evolution and stewardship

From: Arthur V. Chadwick (chadwicka@swau.edu)
Date: Fri Jan 14 2000 - 11:24:26 EST

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    A former student of mine is in a graduate program at a major university on
    the west coast. He is taking a class that has given him the opportunity to
    debate a position on ethics and evolution. If you have any comments or any
    helpful suggestions, please send them to me and I will forward them. He is
    pretty much on his own in the class. There are some other students with
    Christian backgrounds, but nobody willing to take a stand. I would like to
    give him some encouragement (or tell him to change the debate topic!)
    Thanks for any help you can offer.

    I have asked Dr. Chadwick to pass this letter on to you in hopes that some
    of you
    may have feedback for me as to which way I should direct a debate
    that I am participating in as part of my masters program at [...].
    The class is Issues in Evolution and Ecology. I
    am arguing that the logical endpoint for evolution (survival of the
    fittest) is extinction. My premise is that humans are the apex of
    evolution and have the natural right to exploit our earth's resources
    however we see fit, as we are simply living out our genetic program.
    Other population explosions and extinctions have occurred in the past
    (here i could use some examples) and humans are probably no different.
    I would further argue that we are doing no harm in accelerating the
    destruction of the earth's habitats as we are simply creating new
    opportunities for evolution to further diversify and radiate into new
    niches. In fact if evolution is the sole driving force to create new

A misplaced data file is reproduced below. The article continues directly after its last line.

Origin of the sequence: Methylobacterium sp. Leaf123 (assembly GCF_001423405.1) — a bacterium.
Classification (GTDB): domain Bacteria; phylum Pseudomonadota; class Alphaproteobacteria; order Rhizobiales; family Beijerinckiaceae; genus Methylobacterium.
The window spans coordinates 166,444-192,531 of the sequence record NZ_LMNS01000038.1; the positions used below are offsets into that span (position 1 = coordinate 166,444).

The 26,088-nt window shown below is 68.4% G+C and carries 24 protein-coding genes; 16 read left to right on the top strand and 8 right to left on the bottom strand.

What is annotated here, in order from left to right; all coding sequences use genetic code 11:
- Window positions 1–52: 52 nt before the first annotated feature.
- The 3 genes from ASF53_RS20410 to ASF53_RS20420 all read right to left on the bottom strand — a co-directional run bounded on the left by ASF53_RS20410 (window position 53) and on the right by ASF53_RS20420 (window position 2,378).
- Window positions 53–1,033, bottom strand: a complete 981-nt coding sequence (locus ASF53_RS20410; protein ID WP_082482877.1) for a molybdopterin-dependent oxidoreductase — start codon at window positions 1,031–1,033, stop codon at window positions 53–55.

species than I would further argue that we are actually doing harm to the
    gene pool of managed animals by protecting their environments and thus
    preventing fortunate mutations from having an opportunity to further
    diversify the species, thus preventing the species from progressing to
    its natural endpoint (which of course it has an inalienable right to
    achieve:). Please consider this argument and forward to me [via
    Chadwick] any
    comments, examples, or citations that you feel will be helpful. My goal
    is not to promote evolution, but to get my peers to recognize the end
    results of the evolution argument. Most ecologist religiously believe
    that they must preserve the environment. My objective is for the
    listeners and participants ask themselves why they have an innate desire
    to protect the creation around them rather than to live for selfish,
    self-centered gain. The natural conclusion is that we have a higher
    moral sense that guides us to protect our environment, not because we are
    all descended from mother earth ( that would lead to self interest), but
    because we are commissioned by our creator to preserve. I
    have about a month before I present. Thank you in advance for any ideas
    you may have.

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